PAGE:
Associative (prosop)agnosia without (apparent) perceptual deficits: A case-study

David Anaki, Yakir Kaufman, Morris Freedman, Morris Moscovitch

Research output: Contribution to journalArticlepeer-review

32 Scopus citations

Abstract

In associative agnosia early perceptual processing of faces or objects are considered to be intact, while the ability to access stored semantic information about the individual face or object is impaired. Recent claims, however, have asserted that associative agnosia is also characterized by deficits at the perceptual level, which are too subtle to be detected by current neuropsychological tests. Thus, the impaired identification of famous faces or common objects in associative agnosia stems from difficulties in extracting the minute perceptual details required to identify a face or an object. In the present study, we report the case of a patient DBO with a left occipital infarct, who shows impaired object and famous face recognition. Despite his disability, he exhibits a face inversion effect, and is able to select a famous face from among non-famous distractors. In addition, his performance is normal in an immediate and delayed recognition memory for faces, whose external features were deleted. His deficits in face recognition are apparent only when he is required to name a famous face, or select two faces from among a triad of famous figures based on their semantic relationships (a task which does not require access to names). The nature of his deficits in object perception and recognition are similar to his impairments in the face domain. This pattern of behavior supports the notion that apperceptive and associative agnosia reflect distinct and dissociated deficits, which result from damage to different stages of the face and object recognition process.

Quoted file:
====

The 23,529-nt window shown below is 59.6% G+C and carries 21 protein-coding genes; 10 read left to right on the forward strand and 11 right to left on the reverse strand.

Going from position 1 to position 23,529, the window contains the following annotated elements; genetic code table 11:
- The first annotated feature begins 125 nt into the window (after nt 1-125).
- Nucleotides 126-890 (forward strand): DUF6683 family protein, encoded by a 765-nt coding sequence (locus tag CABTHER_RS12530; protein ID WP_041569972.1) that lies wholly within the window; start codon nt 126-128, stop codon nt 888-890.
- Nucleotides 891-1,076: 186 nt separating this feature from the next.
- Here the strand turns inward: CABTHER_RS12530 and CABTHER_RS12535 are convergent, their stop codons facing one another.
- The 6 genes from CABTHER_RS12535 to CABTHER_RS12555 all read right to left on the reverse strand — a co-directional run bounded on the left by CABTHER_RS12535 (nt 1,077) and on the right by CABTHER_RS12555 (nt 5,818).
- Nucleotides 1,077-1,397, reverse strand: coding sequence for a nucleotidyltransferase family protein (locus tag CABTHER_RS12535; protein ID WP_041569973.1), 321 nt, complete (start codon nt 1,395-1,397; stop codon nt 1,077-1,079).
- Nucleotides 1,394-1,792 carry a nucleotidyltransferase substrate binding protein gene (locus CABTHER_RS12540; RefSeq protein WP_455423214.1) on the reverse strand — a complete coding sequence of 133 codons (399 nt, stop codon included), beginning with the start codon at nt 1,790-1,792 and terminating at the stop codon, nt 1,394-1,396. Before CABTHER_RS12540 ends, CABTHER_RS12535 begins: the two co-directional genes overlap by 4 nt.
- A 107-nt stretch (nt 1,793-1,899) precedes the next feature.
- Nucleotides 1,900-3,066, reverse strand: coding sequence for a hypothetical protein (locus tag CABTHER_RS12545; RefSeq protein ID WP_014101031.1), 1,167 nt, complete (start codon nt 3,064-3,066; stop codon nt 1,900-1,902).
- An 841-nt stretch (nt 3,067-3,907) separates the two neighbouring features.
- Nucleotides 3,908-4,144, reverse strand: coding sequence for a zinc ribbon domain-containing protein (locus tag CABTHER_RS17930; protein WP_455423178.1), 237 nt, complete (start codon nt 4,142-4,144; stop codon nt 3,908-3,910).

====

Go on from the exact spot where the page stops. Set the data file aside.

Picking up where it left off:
Original languageEnglish
Pages (from-to)1658-1671
Number of pages14
JournalNeuropsychologia
Volume45
Issue number8
DOIs
StatePublished - 9 Apr 2007
Externally publishedYes

Bibliographical note

Funding Information:
This study was supported in part by grants from the Canadian Institutes of Health Research to M. Moscovitch and to M. Freedman. In addition, Dr. Freedman was supported by the Saul A. Silverman Family Foundation, Toronto, Ontario, Canada, as part of a Canada International Scientific Exchange Program (CISEPO) project.

Funding

This study was supported in part by grants from the Canadian Institutes of Health Research to M. Moscovitch and to M. Freedman. In addition, Dr. Freedman was supported by the Saul A. Silverman Family Foundation, Toronto, Ontario, Canada, as part of a Canada International Scientific Exchange Program (CISEPO) project.

FundersFunder number
CISEPO
Saul A. Silverman Family Foundation
Canadian Institutes of Health Research

    Keywords

    • Apperceptive/associative
    • Face recognition
    • Object recognition
    • Prosopagnosia
    • Visual agnosia

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